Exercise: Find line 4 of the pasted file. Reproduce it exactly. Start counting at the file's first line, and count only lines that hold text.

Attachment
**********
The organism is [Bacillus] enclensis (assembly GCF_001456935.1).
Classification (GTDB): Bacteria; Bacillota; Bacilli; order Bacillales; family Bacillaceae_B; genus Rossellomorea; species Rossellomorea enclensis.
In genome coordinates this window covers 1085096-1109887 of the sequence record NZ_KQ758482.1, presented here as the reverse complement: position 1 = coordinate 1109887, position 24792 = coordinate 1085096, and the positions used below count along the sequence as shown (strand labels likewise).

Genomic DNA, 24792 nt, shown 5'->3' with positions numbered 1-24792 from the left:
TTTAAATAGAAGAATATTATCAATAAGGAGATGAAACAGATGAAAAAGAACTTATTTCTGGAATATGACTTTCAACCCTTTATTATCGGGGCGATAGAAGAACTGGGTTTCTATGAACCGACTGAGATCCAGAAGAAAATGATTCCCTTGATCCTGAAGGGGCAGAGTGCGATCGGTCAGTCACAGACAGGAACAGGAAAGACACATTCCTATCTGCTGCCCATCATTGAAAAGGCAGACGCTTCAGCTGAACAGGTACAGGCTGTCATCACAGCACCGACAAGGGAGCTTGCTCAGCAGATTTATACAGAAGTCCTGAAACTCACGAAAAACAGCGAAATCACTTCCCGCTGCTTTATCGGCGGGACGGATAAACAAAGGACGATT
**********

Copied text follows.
Genomic DNA, 24792 nt, shown 5'->3' with positions numbered 1-24792 from the left: